The World According to Renee

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Renee’s Cruise Tips

*All prices are correct as of 15 March, 2014

*All prices are in AUD unless indicated otherwise 

Recently I went on a cruise to Noumea, Lifou and Port Vila. It’s the second cruise I’ve been on, although with a different company than the first. There’s a lot of info on the internet about these ports but some things have changed recently so I thought it would be a good idea for a blog post… Plus it’s a handy guide if you’ve never cruised before. 

Saving Money Onboard

Newsflash: Holidays aren’t kind to the savings account. Depending on the cruise company, there are ways to save some money while you’re onboard. 

Most activities onboard are free. Some of the crafts have a small charge ($10-$15) but bingo is up to $30 per ticket. That’s OK because you can win several hundred dollars. Holland America bingo tickets have poke-and-fold technology which doesn’t require a dabber. P&O dabbers are $3.50 each or you can use a pen. I recommend a dabber, so bring your own. 

P&O Cruises allow you to take bottled water and soft drinks onboard. P&O charge $2.75 per can of soft drink and $4.95 for a litre of bottled water. You do the maths on that one. Beer starts at $5.95 and cocktails are $9.90-$11.50, which is reasonable compared to cocktails at a nightclub. You can’t bring any alcohol aboard with you, not even Duty Free.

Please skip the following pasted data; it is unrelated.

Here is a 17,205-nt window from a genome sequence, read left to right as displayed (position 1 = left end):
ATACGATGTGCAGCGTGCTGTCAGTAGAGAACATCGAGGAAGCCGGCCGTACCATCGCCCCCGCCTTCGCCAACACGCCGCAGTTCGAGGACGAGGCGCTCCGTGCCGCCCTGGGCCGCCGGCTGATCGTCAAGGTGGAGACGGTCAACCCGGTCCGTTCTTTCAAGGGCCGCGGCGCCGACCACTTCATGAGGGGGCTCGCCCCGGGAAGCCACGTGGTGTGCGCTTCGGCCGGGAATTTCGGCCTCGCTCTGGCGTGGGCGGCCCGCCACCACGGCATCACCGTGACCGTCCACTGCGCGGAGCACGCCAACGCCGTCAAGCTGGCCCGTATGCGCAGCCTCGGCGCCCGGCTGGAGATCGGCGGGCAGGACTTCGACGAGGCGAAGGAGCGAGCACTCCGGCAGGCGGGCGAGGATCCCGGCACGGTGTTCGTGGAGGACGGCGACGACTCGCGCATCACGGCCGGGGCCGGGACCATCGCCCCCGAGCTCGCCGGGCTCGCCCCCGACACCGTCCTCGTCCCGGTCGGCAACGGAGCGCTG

Duty Free Goods

Port Vila is the place to go for all your sarongs and Duty Free needs. There are Duty Free shops onboard but you’ll get a better price at port. P&O offer a price match guarantee if you can prove the prices in port are cheaper than onboard. There are a bunch of rules for bringing in Duty Free goods so make sure you’re up on the latest. At the time of writing, adults are allowed to bring in 2.25L of alcohol and 50 cigarettes. 


Noumea is a very cosmopolitan city. It’s full of fashion and good French food (as well as other favourites like burgers and pizza). There are shore tours available onboard but my advice is to wait until you’re off the ship and get a tour onshoreI recommend the Tchou Tchou Train: if you pre-book, it’s $69 per person but if you book once you get there, it’s only $35. If you want to do your own thing, get a bus ticket for $15. You’ll be able to hop on, hop off at as many stops as you like around the city. Anse Vata Beach is lovely on a calm day. Noumea tours will take Australian dollars but most places prefer francs. Use your debit card, it’s much easier.